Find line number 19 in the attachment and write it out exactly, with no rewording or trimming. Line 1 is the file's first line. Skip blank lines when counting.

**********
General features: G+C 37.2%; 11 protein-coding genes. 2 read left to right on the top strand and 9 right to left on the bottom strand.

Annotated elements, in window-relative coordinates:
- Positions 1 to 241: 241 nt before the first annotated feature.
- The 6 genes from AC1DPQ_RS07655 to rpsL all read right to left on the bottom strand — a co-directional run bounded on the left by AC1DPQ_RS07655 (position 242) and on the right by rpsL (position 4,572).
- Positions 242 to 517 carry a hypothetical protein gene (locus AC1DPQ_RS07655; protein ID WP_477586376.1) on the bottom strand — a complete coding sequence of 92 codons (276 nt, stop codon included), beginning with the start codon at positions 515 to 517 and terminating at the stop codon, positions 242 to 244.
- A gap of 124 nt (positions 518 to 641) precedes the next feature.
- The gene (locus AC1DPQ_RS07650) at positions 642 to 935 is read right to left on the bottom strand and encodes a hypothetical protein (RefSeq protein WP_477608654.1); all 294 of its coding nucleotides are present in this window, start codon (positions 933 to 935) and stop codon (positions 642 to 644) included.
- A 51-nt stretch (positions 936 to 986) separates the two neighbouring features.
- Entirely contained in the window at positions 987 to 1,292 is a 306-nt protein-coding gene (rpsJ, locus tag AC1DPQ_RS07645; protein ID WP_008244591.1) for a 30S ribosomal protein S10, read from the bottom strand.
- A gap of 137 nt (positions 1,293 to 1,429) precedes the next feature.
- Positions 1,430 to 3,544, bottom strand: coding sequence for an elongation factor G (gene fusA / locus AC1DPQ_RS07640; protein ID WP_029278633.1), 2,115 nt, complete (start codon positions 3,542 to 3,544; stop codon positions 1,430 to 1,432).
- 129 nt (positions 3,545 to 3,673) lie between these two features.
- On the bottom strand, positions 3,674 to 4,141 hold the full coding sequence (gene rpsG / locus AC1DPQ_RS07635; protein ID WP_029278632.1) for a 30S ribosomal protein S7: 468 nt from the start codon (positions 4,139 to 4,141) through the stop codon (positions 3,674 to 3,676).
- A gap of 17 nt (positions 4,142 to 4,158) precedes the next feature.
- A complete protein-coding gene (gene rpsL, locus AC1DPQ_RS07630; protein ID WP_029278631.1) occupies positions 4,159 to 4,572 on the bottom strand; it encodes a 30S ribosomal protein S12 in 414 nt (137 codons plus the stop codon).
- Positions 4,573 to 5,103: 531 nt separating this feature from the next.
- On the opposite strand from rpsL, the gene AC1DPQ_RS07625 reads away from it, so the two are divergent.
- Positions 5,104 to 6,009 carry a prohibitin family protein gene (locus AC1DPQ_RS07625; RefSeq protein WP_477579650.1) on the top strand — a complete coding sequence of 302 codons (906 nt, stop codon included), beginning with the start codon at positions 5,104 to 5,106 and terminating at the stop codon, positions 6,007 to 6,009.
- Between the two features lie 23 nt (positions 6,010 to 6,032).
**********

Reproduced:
- Between the two features lie 23 nt (positions 6,010 to 6,032).